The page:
Sustainability is a core business issue in the life sciences sector, given its central role in addressing systemic global challenges including pandemics, access to medicine, and climate change. Creating new and sustainable value depends upon connecting stakeholder experiences with business outcomes – from patients to health workers, as well as wider health sector players. Boards must focus on more personalized healthcare and specialized services, leveraging technology in product development and patient care, and fostering trust on key issues like transparency of clinical trials, use of health and patient data, product quality and safety, and the environmental and social impacts across product life-cycles.
A number of sustainability-related themes affect businesses operating in the life sciences sector:
- Access and affordability: Addressing unmet healthcare needs, increasing access to affordable essential medicines and strengthening health systems around the world are all fundamental to social and economic progress. The coronavirus disease 2019 (COVID-19) has further highlighted the importance of the life sciences sector in addressing these challenges.
- Digital transformation: The use of AI, machine learning, automation and other digital technologies is transforming the global life sciences landscape. The application of AI, robotics and cloud services has paved the way to innovative, effective and cost-efficient therapy discoveries and the development of preventative and wellness-focused consumer wearables, personalized telemedicine services and remote patient monitoring. This digital transformation is expected to continue as more than 50 percent of health consumers support the use of AI and robotics to improve health outcomes.
- Transparency and access in clinical trials: Stakeholders increasingly expect transparency in clinical trials and wider access to trial data for scientific exchange and research. There is a bright spotlight on participant safety and privacy. Businesses are demanding more effective information sharing to enable informed decision-making and consent, along with post-trial access to results. Technology and collaborative partnerships with patient and health worker groups enable wider representative demographic populations to participate in clinical trials.
- Trust and ethical use of data: Vast amounts of valuable health data are generated through health and wellness apps, digital or automated diagnostics, cloud-based patient records and other medical devices. There is also a growing number of stakeholders with access to this data, including healthcare providers, health workers, insurers, governments and app developers. A key expectation within the life sciences sector is that data to improve health outcomes will continue along the path of increased accessibility while also ensuring its ethical use and the protection of individuals’ privacy.
- Patient-centered services and more personalized healthcare: The changing priorities of health consumers and professionals are leading to a greater focus on the patient experience, from prevention and wellness to diagnosis and management of disease. Technology gives health consumers greater control over prevention and management of disease and provides health professionals access to better data to track and monitor their patients.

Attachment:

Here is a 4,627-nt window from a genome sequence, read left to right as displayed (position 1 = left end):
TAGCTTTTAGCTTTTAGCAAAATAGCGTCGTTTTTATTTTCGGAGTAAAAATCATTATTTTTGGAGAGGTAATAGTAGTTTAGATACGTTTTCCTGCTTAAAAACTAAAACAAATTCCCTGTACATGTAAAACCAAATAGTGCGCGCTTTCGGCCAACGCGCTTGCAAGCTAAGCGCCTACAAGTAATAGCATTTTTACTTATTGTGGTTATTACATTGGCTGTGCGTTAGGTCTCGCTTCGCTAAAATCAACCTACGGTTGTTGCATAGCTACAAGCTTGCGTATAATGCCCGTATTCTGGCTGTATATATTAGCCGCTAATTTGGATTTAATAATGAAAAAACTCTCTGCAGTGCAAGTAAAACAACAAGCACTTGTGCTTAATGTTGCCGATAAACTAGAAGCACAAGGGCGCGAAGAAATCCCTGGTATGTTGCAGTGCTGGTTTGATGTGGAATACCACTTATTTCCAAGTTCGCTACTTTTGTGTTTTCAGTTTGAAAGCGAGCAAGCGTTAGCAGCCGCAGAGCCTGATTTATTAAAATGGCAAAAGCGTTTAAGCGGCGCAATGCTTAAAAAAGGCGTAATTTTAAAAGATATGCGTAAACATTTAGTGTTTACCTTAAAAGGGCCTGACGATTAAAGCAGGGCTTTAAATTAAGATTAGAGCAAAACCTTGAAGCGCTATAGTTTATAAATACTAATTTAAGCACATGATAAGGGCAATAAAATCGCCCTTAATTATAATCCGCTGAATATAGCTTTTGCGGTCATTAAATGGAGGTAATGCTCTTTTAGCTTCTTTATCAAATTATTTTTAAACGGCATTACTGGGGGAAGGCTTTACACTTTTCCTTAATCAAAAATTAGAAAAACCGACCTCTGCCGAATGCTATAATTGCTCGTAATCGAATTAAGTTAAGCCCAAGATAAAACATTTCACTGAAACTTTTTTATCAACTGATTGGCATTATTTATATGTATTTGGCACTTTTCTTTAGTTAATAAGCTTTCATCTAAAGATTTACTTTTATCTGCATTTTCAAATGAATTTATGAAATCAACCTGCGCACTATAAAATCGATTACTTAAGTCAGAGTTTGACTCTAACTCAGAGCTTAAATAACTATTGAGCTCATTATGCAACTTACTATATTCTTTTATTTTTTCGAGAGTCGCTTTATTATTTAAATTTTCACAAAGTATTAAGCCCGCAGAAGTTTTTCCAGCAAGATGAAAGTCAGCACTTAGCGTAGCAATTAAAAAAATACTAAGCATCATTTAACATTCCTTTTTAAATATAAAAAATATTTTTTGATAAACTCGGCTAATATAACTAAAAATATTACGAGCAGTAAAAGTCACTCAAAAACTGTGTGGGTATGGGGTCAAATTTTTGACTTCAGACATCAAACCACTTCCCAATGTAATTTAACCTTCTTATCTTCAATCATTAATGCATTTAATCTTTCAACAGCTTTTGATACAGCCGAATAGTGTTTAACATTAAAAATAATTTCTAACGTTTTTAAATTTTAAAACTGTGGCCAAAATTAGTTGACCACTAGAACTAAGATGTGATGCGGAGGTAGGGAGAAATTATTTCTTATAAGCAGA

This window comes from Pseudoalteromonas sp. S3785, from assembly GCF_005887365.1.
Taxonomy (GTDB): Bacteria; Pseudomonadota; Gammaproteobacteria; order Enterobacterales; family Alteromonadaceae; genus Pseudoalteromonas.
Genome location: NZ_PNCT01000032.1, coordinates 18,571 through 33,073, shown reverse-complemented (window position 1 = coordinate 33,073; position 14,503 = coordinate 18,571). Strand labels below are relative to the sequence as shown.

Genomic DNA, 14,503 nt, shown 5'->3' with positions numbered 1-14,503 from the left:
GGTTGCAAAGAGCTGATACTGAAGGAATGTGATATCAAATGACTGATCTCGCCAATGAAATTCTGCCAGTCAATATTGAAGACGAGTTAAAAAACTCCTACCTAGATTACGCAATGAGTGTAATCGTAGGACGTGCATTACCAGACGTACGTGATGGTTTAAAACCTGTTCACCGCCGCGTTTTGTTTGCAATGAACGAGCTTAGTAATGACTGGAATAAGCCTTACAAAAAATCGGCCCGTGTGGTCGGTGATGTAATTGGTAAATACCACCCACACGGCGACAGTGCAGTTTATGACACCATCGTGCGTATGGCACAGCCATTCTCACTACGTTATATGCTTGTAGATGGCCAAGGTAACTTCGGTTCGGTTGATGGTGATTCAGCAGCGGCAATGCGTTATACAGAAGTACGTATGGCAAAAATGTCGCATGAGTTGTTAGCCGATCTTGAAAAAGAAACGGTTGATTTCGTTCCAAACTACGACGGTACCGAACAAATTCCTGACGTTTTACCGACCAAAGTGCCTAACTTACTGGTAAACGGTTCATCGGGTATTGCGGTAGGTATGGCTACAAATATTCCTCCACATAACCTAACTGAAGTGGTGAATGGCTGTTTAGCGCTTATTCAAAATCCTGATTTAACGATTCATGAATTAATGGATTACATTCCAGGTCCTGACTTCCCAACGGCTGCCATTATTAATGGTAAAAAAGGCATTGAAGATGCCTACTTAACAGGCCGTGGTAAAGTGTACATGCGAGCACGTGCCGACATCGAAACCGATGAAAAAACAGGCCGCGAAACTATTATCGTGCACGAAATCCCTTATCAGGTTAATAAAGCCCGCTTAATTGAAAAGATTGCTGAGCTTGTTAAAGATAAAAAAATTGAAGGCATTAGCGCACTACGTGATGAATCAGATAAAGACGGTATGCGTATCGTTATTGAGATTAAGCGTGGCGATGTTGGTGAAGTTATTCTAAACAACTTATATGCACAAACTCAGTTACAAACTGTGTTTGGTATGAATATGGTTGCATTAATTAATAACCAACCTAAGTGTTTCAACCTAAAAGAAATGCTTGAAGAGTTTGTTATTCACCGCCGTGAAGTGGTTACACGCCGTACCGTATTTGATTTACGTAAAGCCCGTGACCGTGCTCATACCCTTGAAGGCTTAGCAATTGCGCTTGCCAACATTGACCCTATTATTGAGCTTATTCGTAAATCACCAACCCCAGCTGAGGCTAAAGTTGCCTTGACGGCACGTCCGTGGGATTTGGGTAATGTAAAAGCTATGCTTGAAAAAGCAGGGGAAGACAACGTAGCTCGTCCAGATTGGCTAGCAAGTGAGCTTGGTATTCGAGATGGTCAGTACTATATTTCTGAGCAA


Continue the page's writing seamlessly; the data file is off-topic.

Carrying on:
- Net-zero decarbonization: In striving to decarbonize the economy, businesses are implementing commitments to Science Based Targets, increasing energy efficiency and reducing carbon output, decreasing dependency on fossil fuels and increasing the use of renewables. The implementation of these initiatives is creating operational efficiencies, optimizing processes and reducing costs across the sector.
- Sustainable sourcing, product life-cycles and a circular economy: Stakeholders demand greater transparency across product life-cycles, businesses make commitments to net-zero decarbonization and business model innovation is driven by circular economy concepts. Underpinned by an increasingly complex transnational regulatory landscape, these developments are changing the way raw materials are sourced; how products are designed, manufactured, packaged, sold, reused or recycled; how waste and hazardous material is treated; and how wider environmental and social impacts relating to issues like emissions, plastics, water use, biodiversity loss, labor conditions and community impacts are managed.
- Product safety and quality: Fake or substandard medicines lead to hundreds of thousands of deaths each year. Drug safety, along with protecting health consumers from counterfeit medicines and drug diversion, are integral to ensuring public health and maintaining trust and confidence in the life sciences sector.
- Business ethics: There is increasing stakeholder attention, including from regulators and policymakers and also from providers of capital, on transparency and ethics in business dealings with healthcare providers and medical practitioners for the sale and use of products, as well as in relation to lobbying and advocacy activities. The way in which businesses respond to these expectations can have a direct impact upon their reputation and ultimately upon their license to operate.
To discuss the implications of these issues for your business, please contact our ESG leaders